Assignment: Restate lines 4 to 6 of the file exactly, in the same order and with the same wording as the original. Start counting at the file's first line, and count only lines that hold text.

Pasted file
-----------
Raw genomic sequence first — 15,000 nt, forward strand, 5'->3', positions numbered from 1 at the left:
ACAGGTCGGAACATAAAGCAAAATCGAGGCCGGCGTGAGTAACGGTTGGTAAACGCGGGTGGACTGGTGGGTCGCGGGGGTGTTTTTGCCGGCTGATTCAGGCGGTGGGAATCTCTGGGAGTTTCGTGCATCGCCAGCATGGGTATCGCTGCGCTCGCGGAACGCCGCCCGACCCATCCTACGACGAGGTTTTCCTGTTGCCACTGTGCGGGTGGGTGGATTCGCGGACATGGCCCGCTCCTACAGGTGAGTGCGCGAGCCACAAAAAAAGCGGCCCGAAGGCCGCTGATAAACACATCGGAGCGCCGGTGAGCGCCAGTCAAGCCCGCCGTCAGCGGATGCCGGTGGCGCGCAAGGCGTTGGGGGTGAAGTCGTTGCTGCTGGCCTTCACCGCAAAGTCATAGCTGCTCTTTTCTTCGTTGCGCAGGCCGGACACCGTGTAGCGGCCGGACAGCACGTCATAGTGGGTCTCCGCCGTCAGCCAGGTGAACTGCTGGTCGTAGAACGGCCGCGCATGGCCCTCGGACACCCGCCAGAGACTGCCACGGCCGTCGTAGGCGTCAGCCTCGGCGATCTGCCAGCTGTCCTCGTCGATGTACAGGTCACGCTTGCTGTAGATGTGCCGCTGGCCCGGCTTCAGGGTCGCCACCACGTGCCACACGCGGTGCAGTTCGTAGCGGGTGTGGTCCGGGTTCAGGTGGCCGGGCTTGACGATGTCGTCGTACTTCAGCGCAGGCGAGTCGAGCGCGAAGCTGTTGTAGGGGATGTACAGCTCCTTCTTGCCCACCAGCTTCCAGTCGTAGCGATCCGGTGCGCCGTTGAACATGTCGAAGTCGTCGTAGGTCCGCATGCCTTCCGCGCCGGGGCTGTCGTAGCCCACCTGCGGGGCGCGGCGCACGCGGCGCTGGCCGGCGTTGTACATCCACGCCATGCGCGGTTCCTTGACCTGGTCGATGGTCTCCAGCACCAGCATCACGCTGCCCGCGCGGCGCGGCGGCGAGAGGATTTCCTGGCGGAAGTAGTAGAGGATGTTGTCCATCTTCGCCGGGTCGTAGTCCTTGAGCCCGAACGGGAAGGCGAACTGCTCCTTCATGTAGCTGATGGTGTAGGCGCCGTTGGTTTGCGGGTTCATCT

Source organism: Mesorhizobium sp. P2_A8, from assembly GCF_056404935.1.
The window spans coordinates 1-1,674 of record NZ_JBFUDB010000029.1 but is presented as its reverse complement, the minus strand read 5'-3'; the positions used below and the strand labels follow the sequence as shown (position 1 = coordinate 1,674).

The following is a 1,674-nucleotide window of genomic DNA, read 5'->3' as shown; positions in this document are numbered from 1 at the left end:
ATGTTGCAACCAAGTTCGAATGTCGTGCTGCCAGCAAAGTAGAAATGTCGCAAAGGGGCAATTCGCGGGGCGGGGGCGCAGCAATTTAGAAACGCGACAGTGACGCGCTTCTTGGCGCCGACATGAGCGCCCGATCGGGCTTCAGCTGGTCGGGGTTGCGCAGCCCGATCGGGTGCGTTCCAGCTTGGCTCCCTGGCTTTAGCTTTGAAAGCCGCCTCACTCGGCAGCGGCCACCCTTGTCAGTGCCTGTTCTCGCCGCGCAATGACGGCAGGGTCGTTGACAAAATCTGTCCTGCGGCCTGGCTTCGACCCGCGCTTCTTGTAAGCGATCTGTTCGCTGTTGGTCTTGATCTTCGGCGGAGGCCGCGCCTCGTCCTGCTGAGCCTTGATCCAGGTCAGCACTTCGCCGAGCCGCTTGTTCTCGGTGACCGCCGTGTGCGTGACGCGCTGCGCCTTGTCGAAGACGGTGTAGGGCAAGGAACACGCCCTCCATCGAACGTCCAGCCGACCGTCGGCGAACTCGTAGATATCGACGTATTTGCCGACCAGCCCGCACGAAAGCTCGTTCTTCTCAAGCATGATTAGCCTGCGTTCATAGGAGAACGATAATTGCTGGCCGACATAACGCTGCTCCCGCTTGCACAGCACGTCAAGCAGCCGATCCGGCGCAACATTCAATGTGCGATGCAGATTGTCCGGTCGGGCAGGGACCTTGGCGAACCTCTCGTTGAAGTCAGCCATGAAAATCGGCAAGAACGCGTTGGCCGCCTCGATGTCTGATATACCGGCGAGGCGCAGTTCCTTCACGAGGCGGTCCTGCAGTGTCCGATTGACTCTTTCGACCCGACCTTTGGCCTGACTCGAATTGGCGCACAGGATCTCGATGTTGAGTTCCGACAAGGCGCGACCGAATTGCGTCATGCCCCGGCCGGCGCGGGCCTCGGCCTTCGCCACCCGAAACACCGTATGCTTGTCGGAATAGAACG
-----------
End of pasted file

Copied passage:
The window spans coordinates 1-1,674 of record NZ_JBFUDB010000029.1 but is presented as its reverse complement, the minus strand read 5'-3'; the positions used below and the strand labels follow the sequence as shown (position 1 = coordinate 1,674).

The following is a 1,674-nucleotide window of genomic DNA, read 5'->3' as shown; positions in this document are numbered from 1 at the left end:
ATGTTGCAACCAAGTTCGAATGTCGTGCTGCCAGCAAAGTAGAAATGTCGCAAAGGGGCAATTCGCGGGGCGGGGGCGCAGCAATTTAGAAACGCGACAGTGACGCGCTTCTTGGCGCCGACATGAGCGCCCGATCGGGCTTCAGCTGGTCGGGGTTGCGCAGCCCGATCGGGTGCGTTCCAGCTTGGCTCCCTGGCTTTAGCTTTGAAAGCCGCCTCACTCGGCAGCGGCCACCCTTGTCAGTGCCTGTTCTCGCCGCGCAATGACGGCAGGGTCGTTGACAAAATCTGTCCTGCGGCCTGGCTTCGACCCGCGCTTCTTGTAAGCGATCTGTTCGCTGTTGGTCTTGATCTTCGGCGGAGGCCGCGCCTCGTCCTGCTGAGCCTTGATCCAGGTCAGCACTTCGCCGAGCCGCTTGTTCTCGGTGACCGCCGTGTGCGTGACGCGCTGCGCCTTGTCGAAGACGGTGTAGGGCAAGGAACACGCCCTCCATCGAACGTCCAGCCGACCGTCGGCGAACTCGTAGATATCGACGTATTTGCCGACCAGCCCGCACGAAAGCTCGTTCTTCTCAAGCATGATTAGCCTGCGTTCATAGGAGAACGATAATTGCTGGCCGACATAACGCTGCTCCCGCTTGCACAGCACGTCAAGCAGCCGATCCGGCGCAACATTCAATGTGCGATGCAGATTGTCCGGTCGGGCAGGGACCTTGGCGAACCTCTCGTTGAAGTCAGCCATGAAAATCGGCAAGAACGCGTTGGCCGCCTCGATGTCTGATATACCGGCGAGGCGCAGTTCCTTCACGAGGCGGTCCTGCAGTGTCCGATTGACTCTTTCGACCCGACCTTTGGCCTGACTCGAATTGGCGCACAGGATCTCGATGTTGAGTTCCGACAAGGCGCGACCGAATTGCGTCATGCCCCGGCCGGCGCGGGCCTCGGCCTTCGCCACCCGAAACACCGTATGCTTGTCGGAATAGAACG